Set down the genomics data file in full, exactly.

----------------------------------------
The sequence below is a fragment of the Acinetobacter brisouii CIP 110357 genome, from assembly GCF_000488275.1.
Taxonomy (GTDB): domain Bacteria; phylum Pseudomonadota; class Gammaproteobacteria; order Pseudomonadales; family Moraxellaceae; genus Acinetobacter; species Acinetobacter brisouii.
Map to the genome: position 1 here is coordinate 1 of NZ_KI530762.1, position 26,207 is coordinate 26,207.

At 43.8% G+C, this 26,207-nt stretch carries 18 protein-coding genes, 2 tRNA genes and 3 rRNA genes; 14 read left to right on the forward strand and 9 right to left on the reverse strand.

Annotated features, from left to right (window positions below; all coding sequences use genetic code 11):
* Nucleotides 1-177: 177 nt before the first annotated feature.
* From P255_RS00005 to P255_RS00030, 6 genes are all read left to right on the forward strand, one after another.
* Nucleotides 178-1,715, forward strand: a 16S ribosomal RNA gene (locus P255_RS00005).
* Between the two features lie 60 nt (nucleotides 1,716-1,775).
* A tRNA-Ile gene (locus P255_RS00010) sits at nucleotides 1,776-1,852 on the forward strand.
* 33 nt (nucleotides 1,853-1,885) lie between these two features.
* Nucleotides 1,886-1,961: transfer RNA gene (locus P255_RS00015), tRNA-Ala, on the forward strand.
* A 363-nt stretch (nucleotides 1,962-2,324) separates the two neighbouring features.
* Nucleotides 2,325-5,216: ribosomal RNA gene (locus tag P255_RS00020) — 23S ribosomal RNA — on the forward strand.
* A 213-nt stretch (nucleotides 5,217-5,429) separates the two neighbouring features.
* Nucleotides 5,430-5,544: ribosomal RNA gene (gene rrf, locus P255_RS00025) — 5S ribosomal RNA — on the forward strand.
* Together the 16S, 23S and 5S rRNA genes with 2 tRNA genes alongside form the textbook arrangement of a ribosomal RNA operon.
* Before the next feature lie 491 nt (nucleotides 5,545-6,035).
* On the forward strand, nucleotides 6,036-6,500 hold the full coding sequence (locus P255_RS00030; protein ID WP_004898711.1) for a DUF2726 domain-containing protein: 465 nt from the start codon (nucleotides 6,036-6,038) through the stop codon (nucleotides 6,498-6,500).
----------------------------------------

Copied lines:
The sequence below is a fragment of the Acinetobacter brisouii CIP 110357 genome, from assembly GCF_000488275.1.
Taxonomy (GTDB): domain Bacteria; phylum Pseudomonadota; class Gammaproteobacteria; order Pseudomonadales; family Moraxellaceae; genus Acinetobacter; species Acinetobacter brisouii.
Map to the genome: position 1 here is coordinate 1 of NZ_KI530762.1, position 26,207 is coordinate 26,207.

At 43.8% G+C, this 26,207-nt stretch carries 18 protein-coding genes, 2 tRNA genes and 3 rRNA genes; 14 read left to right on the forward strand and 9 right to left on the reverse strand.

Annotated features, from left to right (window positions below; all coding sequences use genetic code 11):
* Nucleotides 1-177: 177 nt before the first annotated feature.
* From P255_RS00005 to P255_RS00030, 6 genes are all read left to right on the forward strand, one after another.
* Nucleotides 178-1,715, forward strand: a 16S ribosomal RNA gene (locus P255_RS00005).
* Between the two features lie 60 nt (nucleotides 1,716-1,775).
* A tRNA-Ile gene (locus P255_RS00010) sits at nucleotides 1,776-1,852 on the forward strand.
* 33 nt (nucleotides 1,853-1,885) lie between these two features.
* Nucleotides 1,886-1,961: transfer RNA gene (locus P255_RS00015), tRNA-Ala, on the forward strand.
* A 363-nt stretch (nucleotides 1,962-2,324) separates the two neighbouring features.
* Nucleotides 2,325-5,216: ribosomal RNA gene (locus tag P255_RS00020) — 23S ribosomal RNA — on the forward strand.
* A 213-nt stretch (nucleotides 5,217-5,429) separates the two neighbouring features.
* Nucleotides 5,430-5,544: ribosomal RNA gene (gene rrf, locus P255_RS00025) — 5S ribosomal RNA — on the forward strand.
* Together the 16S, 23S and 5S rRNA genes with 2 tRNA genes alongside form the textbook arrangement of a ribosomal RNA operon.
* Before the next feature lie 491 nt (nucleotides 5,545-6,035).
* On the forward strand, nucleotides 6,036-6,500 hold the full coding sequence (locus P255_RS00030; protein ID WP_004898711.1) for a DUF2726 domain-containing protein: 465 nt from the start codon (nucleotides 6,036-6,038) through the stop codon (nucleotides 6,498-6,500).